BMW Championship: Birdies and Bogeys!
By Stephanie Wei under FedEx Cup

Though Justin Rose’s two-shot victory at the BMW Championship was perhaps career-defining, there were a fair number of storylines that may have overshadowed it a bit. As I’ve mentioned, there was a lot more riding on the results of the third leg of the FedExCup playoffs than a paycheck — entry into the Tour Championship, which basically sets players up for the following year, and the Presidents Cup.

What started out as a ho-hum day — I got a message from a friend saying, “Every time I check the leaderboard, I want to take a nap.” — turned out to be quite interesting because of all the sub-plots.

Oh, my apologies for the lame “Birdies and Bogeys” headline for this column, but I’m nearly out of creative juices with all the writing I’ve done Sunday night. Please feel free to pass along suggestions as I might make this a weekly column! Like the idea? Hate it? Let me know!

The 30-and-Under Crowd

All about the family

*Justin Rose: He started the week No. 34 in FedExCup points and knew he needed a strong finish to make it to the Tour Championship — his wire-to-wire win jumped him to No. 3 in the points standings going into the finale and in a good position to take home the $10 million prize. Oh, and his eight-under 63 in the first round was ridiculously good. Until the last year or so, Rose’s abilities to close a tournament with the 54-hole lead came into question. He was 0-for-5, but he’s turned it around in the past two seasons, and he’s been 2-for-3 since winning the 2010 AT&T National and now the 2011 BMW Championship. Rose and his wife Kate have something extra to celebrate in the upcoming holidays — the couple is expecting their second child, a girl, on Christmas Day.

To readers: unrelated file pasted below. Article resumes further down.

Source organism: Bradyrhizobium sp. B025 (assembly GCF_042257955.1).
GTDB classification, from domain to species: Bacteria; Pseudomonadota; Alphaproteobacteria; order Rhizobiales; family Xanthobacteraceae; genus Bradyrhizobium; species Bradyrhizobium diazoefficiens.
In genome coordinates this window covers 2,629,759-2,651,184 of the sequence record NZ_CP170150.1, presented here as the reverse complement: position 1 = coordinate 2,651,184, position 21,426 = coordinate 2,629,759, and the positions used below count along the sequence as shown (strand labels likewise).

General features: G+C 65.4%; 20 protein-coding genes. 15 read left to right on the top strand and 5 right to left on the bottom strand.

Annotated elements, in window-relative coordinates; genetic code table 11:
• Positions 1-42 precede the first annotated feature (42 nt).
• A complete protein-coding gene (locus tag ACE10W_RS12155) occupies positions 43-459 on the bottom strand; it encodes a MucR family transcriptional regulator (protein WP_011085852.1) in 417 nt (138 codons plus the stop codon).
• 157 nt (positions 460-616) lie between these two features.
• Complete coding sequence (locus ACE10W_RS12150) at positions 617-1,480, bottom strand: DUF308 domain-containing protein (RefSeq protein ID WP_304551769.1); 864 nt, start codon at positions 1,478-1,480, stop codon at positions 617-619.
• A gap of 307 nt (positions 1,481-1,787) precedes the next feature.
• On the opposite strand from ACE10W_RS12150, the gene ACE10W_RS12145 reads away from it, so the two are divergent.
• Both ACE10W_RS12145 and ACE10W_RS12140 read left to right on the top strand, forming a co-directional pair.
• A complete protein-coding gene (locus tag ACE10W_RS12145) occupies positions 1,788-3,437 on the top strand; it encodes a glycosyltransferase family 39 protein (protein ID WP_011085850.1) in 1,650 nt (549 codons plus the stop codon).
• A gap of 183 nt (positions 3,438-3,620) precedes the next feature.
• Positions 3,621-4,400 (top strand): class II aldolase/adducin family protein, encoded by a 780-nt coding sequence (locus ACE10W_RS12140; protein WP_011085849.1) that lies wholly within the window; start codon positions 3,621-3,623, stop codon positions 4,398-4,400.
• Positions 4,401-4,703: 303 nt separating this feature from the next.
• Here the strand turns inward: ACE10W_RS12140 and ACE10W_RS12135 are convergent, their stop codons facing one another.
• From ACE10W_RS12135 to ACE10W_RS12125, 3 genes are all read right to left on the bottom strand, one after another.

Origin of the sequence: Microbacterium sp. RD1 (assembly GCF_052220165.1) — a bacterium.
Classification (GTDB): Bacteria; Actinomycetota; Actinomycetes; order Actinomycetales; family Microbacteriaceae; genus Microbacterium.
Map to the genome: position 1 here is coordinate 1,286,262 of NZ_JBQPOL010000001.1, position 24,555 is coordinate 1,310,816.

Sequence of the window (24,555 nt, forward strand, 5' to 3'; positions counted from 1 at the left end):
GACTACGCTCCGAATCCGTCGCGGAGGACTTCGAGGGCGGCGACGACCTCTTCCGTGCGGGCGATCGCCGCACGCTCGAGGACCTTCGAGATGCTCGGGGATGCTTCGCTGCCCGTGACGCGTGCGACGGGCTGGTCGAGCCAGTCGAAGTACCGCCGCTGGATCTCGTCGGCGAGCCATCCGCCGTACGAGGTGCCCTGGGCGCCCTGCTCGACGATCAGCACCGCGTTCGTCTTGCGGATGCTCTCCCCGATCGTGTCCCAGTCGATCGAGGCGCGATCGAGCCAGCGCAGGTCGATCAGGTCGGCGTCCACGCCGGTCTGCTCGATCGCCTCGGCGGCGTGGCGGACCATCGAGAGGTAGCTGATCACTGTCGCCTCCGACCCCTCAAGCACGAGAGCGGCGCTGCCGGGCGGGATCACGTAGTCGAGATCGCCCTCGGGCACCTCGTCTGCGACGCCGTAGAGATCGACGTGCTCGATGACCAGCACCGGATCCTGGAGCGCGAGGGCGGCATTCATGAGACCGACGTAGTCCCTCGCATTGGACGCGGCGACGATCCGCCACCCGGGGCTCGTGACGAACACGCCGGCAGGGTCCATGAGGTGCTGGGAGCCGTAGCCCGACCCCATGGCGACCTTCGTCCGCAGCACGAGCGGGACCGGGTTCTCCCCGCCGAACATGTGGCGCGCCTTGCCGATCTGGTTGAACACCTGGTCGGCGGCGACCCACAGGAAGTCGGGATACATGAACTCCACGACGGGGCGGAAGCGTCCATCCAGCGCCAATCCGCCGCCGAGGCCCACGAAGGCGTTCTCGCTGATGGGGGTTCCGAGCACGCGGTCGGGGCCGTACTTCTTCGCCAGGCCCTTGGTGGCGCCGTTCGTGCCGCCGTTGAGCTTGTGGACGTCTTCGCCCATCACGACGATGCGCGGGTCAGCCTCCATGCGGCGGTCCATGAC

*John Senden: The Australian made a big jump from No. 55 in the FEC standings to No. 9 with a runner-up finish at the BMW. He put some pressure on Rose on the back nine, too. Senden also acknowledged the extra goodies he won with getting in the Tour Championship: “I’m excited about the majors next year, and to be competitive in the majors, you’ve got to make sure that you’re in all of them or getting the best experience in the big ones,” Senden said.

*Geoff Ogilvy: Arguably the biggest winner this week and he didn’t even win the tournament! So far, Ogilvy is the MVP of the playoffs, in my humble opinion. Of the eight players who entered the Deutsche Bank Championship Nos. 71-100 in the FedExCup standings and played their way into the BMW Championship, two advanced to the Tour Championship, Chez Reavie and Ogilvy, who knew he needed to finish third or better and he did just that.

“I was viewing the weeks as a win-win really,” said Ogilvy, who battled injuries at the beginning of the year. “If I did well enough to get to Atlanta, then there was a bonus, I get Atlanta and I get another golf tournament, and finishing in the top 30 is always a feather in your cap on the Tour because it’s very hard to do. It’s been a bit of a rough year, so to get to Atlanta with a rough year is kind of nice.”

It’s been an exciting run for Ogilvy, who needed to birdie the 72nd hole at TPC Boston to advance to the BMW. He wasn’t sure at the time, but he had a feeling since a large group of reporters and cameramen were watching keenly next to the 18th green. Ogilvy also locked his spot on the International team for the Presidents Cup, which is being held in his hometown at Royal Melbourne.